• 12. Fear Factor Hypothesis There are many drivers of fear, but there is one important consequence of it. “Fear to differentiate is the primary driver of mediocrity for brands in the market. I feel there are a lot of average and mediocre brands out in the market today. There are a lot of drivers of fear that experience brands, but there is one ultimate consequence of it – fear to differentiate, fear to stand out from the mass. It seems, brands have lost guts and courage to stand out. They end up standing for nothing, which means people do not know why they should choose them. They do not stand for something crisp, edgy, well defined and that again means that customers do not know why they should choose them, what those brands are promising to them, and ultimately they become irrelevant to them. As Sir John Hegarty, CEO of BBH said in a Q&A session after his speech “10 reasons why is it good to be in advertising” in London, May 2009, the biggest fear for the agency is to become irrelevant. I believe lots of companies do not know who they are, what their clear vision is, what their brand story is, what their core values are, for whom their products are, who are the right people to work for them etc. If the basic isn’t fixed and defined – if the brand vision, positioning and personality are not fixed, it will show in every part of the organization – e.g. innovation, hiring, decision making etc. Of course it is not only about definitions in brand books and presentations, but more importantly it is in the everyday business, in the life of the company. Apple is a great example of a brand, which knows exactly who they are, what they stand for, what their brand story is, for whom their products are etc. This copy from “Think different” campaign of Apple Computer shows it beautifully: “Here's to the crazy ones. The misfits. The rebels. The troublemakers. The round pegs in the square holes. The ones who see things differently. They're not fond of rules. And they have no respect for the status quo. You can praise them, disagree with them, quote them, disbelieve them, glorify or vilify them. About the only thing you can't do is ignore them. Because they change things. They invent. They imagine. They heal. They explore. They create. They inspire. They push the human race forward. Maybe they have to be crazy. How else can you stare at an empty canvas and see a work of art? Or sit in silence and hear a song that's never been written? Or gaze at a red planet and see a laboratory on wheels? We 12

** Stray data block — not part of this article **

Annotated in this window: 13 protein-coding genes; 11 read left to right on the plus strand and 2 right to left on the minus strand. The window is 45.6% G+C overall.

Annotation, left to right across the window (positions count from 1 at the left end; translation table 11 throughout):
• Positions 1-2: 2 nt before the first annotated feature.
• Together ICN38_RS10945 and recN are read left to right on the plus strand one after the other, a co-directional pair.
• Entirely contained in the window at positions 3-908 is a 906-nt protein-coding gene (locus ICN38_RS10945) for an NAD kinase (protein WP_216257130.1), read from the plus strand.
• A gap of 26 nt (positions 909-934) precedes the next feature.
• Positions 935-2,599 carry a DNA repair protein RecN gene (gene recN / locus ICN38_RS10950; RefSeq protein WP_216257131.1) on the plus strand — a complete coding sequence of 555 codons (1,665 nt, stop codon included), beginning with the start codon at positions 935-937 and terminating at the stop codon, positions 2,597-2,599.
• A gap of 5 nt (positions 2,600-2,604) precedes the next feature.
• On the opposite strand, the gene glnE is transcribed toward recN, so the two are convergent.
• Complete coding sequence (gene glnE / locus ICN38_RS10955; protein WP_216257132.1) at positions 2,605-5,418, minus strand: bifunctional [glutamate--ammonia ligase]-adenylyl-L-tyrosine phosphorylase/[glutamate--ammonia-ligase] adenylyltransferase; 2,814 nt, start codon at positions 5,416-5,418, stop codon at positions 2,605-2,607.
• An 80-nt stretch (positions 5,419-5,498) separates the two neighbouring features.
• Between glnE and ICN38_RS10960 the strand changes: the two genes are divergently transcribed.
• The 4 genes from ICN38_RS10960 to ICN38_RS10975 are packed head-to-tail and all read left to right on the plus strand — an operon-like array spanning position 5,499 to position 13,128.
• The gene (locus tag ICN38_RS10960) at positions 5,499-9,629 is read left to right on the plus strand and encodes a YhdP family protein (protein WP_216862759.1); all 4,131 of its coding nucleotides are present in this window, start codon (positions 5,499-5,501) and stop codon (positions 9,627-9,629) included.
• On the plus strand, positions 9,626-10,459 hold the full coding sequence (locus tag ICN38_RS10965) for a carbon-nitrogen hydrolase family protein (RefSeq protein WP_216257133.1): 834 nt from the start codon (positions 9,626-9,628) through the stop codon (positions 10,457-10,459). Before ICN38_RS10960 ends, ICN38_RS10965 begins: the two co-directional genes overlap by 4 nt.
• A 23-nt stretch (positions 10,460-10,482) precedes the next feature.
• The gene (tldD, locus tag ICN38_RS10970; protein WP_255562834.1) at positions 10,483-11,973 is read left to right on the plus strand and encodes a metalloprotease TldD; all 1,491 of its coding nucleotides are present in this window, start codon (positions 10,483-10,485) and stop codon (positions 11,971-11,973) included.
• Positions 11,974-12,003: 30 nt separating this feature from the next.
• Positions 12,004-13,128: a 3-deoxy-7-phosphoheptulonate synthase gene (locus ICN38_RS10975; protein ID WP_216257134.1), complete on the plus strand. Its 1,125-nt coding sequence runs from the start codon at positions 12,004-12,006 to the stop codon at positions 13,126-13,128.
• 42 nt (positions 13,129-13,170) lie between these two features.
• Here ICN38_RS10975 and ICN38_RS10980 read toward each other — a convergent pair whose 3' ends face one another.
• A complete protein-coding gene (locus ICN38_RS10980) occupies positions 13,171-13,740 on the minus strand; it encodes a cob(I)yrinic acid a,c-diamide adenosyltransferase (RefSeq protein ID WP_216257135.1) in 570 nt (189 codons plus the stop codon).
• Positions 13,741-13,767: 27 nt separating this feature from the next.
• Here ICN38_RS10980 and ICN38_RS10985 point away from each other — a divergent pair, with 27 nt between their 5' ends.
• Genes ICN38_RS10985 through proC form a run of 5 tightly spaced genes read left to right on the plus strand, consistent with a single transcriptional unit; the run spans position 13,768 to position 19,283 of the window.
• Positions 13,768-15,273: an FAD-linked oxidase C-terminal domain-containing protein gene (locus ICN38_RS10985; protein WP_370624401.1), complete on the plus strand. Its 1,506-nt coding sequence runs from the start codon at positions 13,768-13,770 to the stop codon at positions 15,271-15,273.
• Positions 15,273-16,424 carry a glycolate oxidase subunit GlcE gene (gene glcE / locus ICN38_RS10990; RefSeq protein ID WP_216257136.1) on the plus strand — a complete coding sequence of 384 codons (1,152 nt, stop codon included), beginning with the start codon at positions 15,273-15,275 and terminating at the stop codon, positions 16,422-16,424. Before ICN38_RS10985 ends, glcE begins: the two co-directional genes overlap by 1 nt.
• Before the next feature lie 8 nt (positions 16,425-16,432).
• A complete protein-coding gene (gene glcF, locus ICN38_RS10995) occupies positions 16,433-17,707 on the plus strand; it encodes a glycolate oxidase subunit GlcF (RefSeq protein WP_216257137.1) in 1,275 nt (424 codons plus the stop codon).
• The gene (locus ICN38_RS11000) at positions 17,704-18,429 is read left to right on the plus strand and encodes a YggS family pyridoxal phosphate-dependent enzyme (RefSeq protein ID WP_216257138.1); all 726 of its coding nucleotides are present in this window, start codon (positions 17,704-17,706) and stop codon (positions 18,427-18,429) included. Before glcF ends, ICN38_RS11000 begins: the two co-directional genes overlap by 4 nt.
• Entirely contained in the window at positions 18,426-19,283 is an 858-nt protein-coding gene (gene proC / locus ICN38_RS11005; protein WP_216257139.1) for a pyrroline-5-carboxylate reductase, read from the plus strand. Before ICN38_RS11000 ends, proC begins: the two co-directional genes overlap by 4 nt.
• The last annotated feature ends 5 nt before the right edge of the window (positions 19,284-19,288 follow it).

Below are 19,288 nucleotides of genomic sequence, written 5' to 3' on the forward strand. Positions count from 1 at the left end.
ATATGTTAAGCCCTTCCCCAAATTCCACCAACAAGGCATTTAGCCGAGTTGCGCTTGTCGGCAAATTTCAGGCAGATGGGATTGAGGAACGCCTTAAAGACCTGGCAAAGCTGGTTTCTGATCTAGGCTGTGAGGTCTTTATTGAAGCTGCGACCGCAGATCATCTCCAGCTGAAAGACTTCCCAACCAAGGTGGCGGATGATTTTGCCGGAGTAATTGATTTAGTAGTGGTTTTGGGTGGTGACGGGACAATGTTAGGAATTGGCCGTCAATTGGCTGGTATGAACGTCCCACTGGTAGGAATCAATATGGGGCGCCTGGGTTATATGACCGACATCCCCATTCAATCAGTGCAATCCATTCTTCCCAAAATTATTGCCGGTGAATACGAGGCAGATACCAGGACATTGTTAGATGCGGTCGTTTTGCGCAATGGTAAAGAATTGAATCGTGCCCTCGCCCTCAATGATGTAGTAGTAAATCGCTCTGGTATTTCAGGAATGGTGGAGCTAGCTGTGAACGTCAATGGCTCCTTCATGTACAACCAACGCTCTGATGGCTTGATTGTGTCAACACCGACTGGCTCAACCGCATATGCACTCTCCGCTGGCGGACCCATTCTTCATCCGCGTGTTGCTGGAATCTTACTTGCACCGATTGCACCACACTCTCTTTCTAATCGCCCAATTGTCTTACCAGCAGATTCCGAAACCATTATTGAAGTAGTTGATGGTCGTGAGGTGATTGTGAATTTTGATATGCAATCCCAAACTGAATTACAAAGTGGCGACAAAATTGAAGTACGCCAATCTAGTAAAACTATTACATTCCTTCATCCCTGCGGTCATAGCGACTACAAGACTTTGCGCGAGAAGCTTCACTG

• 13. Fear Factor make tools for these kinds of people. While some see them as the crazy ones, we see genius. Because the people who are crazy enough to think they can change the world, are the ones who do.” On the other hand, there are companies who don’t know this at all or have a slight idea of these basics – they do not know who they are, what they stand for... I remember one management group meeting discussion about importance of leadership in our company. I asked management what kind of leaders do they want us to be? I thought (and still think) we should be different than leaders of other companies. I would assume we should have different values than leaders of other companies. The management of the company was unable to answer my question at that time. What does this mean? If a company doesn’t know what kind of leaders they should have, what values they should have, this means they actually do not know whom to hire. Who are then the people such companies bring on board and expect them to win the game in the market? I believe differentiation needs courage, conviction, belief and passion. And companies which do not dare to differentiate, thinking they are there for everyone are there actually for no one in the same time. They want to connect with every potential customer, because there is revenue potential in them, but they end up being very generic and irrelevant. Of course differentiation isn’t a solution for everything. There are other elements to a success of a company. There are of course many cases when companies know who they are at the beginning, when they decide to establish their company, they know what they stand for and yet they get lost on their way, for example when a company is growing bigger (the bigger the company the bigger the responsibility and risk, when decision making is made in a collective consensus etc.) With globalization and current economic crisis, handling the Fear factor - fear to differentiation - becomes even more important. The world of sameness and mediocrity is readily available around the globe, accessible to everyone. Attention of consumers is won only by brands that are dramatically different. And the economic crisis adds to it because they are more careful about their expenses. 13